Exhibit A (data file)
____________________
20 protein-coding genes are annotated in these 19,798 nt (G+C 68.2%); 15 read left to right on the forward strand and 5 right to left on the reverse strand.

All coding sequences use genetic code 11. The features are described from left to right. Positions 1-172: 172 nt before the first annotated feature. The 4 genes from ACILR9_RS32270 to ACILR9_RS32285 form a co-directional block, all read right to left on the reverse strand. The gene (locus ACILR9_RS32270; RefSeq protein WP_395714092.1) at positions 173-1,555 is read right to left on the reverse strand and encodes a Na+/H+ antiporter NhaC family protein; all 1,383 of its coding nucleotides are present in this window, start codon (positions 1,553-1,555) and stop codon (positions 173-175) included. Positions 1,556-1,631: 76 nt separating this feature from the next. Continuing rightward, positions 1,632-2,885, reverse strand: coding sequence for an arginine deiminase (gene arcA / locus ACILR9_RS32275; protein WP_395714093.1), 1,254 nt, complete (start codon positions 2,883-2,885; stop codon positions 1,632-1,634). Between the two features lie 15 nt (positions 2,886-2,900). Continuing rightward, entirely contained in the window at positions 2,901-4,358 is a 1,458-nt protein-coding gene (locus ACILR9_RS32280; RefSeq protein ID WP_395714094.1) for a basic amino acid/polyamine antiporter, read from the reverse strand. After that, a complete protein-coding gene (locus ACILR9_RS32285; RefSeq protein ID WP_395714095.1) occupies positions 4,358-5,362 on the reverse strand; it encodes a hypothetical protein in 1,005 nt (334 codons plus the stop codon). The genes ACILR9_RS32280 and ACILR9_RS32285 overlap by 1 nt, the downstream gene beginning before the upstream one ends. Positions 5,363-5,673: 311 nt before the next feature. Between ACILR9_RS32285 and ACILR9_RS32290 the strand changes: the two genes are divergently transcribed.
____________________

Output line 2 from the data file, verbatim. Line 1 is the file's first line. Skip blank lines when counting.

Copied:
All coding sequences use genetic code 11. The features are described from left to right. Positions 1-172: 172 nt before the first annotated feature. The 4 genes from ACILR9_RS32270 to ACILR9_RS32285 form a co-directional block, all read right to left on the reverse strand. The gene (locus ACILR9_RS32270; RefSeq protein WP_395714092.1) at positions 173-1,555 is read right to left on the reverse strand and encodes a Na+/H+ antiporter NhaC family protein; all 1,383 of its coding nucleotides are present in this window, start codon (positions 1,553-1,555) and stop codon (positions 173-175) included. Positions 1,556-1,631: 76 nt separating this feature from the next. Continuing rightward, positions 1,632-2,885, reverse strand: coding sequence for an arginine deiminase (gene arcA / locus ACILR9_RS32275; protein WP_395714093.1), 1,254 nt, complete (start codon positions 2,883-2,885; stop codon positions 1,632-1,634). Between the two features lie 15 nt (positions 2,886-2,900). Continuing rightward, entirely contained in the window at positions 2,901-4,358 is a 1,458-nt protein-coding gene (locus ACILR9_RS32280; RefSeq protein ID WP_395714094.1) for a basic amino acid/polyamine antiporter, read from the reverse strand. After that, a complete protein-coding gene (locus ACILR9_RS32285; RefSeq protein ID WP_395714095.1) occupies positions 4,358-5,362 on the reverse strand; it encodes a hypothetical protein in 1,005 nt (334 codons plus the stop codon). The genes ACILR9_RS32280 and ACILR9_RS32285 overlap by 1 nt, the downstream gene beginning before the upstream one ends. Positions 5,363-5,673: 311 nt before the next feature. Between ACILR9_RS32285 and ACILR9_RS32290 the strand changes: the two genes are divergently transcribed.